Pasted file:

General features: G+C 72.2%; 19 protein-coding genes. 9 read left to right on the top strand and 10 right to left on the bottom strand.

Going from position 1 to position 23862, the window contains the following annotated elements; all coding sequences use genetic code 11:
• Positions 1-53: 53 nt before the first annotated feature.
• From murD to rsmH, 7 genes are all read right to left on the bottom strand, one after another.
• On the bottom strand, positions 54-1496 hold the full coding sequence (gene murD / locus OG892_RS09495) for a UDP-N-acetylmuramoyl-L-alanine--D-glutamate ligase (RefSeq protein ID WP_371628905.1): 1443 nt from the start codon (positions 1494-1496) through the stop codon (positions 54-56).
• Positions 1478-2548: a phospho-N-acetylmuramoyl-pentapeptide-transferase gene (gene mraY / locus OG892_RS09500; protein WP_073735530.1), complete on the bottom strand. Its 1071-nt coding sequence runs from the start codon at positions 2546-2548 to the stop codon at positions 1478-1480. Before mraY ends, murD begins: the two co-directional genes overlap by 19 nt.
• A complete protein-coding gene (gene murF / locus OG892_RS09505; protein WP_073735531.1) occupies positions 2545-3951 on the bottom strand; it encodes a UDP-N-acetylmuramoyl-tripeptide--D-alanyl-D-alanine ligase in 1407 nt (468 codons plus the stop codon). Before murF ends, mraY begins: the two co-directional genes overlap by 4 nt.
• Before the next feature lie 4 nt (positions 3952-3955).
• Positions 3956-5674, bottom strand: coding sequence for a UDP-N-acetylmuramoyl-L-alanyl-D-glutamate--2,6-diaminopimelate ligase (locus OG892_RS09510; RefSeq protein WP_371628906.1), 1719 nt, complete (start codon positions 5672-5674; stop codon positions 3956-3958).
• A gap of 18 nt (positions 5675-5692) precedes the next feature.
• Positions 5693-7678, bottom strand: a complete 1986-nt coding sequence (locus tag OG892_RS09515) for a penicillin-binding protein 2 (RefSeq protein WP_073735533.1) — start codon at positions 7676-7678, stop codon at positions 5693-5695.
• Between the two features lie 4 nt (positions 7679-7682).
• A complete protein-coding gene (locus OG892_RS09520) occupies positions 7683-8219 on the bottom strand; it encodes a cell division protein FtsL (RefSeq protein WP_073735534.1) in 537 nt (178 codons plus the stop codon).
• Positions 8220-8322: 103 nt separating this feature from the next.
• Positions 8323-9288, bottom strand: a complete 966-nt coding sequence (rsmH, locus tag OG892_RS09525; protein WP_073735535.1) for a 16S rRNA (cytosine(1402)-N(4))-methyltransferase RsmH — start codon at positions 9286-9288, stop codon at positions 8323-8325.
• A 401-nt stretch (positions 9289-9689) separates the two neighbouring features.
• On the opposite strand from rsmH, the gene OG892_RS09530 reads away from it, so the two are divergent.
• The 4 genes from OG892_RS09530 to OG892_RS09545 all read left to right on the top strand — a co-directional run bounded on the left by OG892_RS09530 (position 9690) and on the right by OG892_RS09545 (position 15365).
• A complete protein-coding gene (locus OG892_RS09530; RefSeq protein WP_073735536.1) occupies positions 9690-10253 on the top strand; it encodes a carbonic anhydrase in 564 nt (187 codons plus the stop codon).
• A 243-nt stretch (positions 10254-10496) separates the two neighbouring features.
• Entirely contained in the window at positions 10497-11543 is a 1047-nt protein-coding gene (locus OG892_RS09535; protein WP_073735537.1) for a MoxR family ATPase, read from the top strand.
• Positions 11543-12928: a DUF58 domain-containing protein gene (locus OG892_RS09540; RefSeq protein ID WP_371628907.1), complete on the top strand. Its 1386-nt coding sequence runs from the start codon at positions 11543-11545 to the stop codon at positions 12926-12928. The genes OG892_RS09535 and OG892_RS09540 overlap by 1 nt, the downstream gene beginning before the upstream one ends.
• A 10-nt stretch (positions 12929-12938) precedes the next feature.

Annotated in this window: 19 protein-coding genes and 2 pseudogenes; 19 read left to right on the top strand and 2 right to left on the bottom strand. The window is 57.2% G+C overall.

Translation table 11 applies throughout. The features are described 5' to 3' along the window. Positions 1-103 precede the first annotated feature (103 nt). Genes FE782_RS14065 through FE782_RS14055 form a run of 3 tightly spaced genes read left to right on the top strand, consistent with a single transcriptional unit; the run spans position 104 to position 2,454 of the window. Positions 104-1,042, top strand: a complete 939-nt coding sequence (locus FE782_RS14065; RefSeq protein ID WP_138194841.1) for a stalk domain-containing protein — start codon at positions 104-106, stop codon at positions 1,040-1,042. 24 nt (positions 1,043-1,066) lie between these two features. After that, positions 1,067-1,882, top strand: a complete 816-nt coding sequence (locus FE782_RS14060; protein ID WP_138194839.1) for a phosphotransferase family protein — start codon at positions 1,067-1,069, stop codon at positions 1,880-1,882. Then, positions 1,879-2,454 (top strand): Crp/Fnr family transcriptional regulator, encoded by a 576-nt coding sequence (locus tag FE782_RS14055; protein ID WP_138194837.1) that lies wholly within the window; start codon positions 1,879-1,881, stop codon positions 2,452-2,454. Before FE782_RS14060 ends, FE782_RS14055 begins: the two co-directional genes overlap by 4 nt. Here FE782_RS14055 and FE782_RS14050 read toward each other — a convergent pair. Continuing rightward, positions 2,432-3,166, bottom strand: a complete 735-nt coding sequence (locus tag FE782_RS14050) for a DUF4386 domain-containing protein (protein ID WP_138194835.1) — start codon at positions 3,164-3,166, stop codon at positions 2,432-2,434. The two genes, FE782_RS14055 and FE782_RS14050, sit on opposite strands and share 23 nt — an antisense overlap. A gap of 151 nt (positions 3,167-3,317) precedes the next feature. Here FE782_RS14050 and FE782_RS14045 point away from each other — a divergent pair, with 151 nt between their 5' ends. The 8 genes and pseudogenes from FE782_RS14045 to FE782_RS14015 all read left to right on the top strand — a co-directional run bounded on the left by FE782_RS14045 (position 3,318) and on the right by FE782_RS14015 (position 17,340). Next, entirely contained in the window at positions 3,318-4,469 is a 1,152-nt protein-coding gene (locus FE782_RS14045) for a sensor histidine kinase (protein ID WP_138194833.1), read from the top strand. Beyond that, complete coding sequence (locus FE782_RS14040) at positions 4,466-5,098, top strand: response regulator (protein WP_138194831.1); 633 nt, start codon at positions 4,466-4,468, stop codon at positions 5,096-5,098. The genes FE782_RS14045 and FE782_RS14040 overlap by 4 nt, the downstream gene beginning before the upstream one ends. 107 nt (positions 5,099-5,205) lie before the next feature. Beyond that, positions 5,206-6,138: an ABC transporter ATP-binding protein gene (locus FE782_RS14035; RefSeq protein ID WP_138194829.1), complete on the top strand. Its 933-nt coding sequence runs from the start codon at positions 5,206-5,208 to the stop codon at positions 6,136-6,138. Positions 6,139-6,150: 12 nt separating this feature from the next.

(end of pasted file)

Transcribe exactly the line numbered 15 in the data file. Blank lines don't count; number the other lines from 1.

• Positions 8323-9288, bottom strand: a complete 966-nt coding sequence (rsmH, locus tag OG892_RS09525; protein WP_073735535.1) for a 16S rRNA (cytosine(1402)-N(4))-methyltransferase RsmH — start codon at positions 9286-9288, stop codon at positions 8323-8325.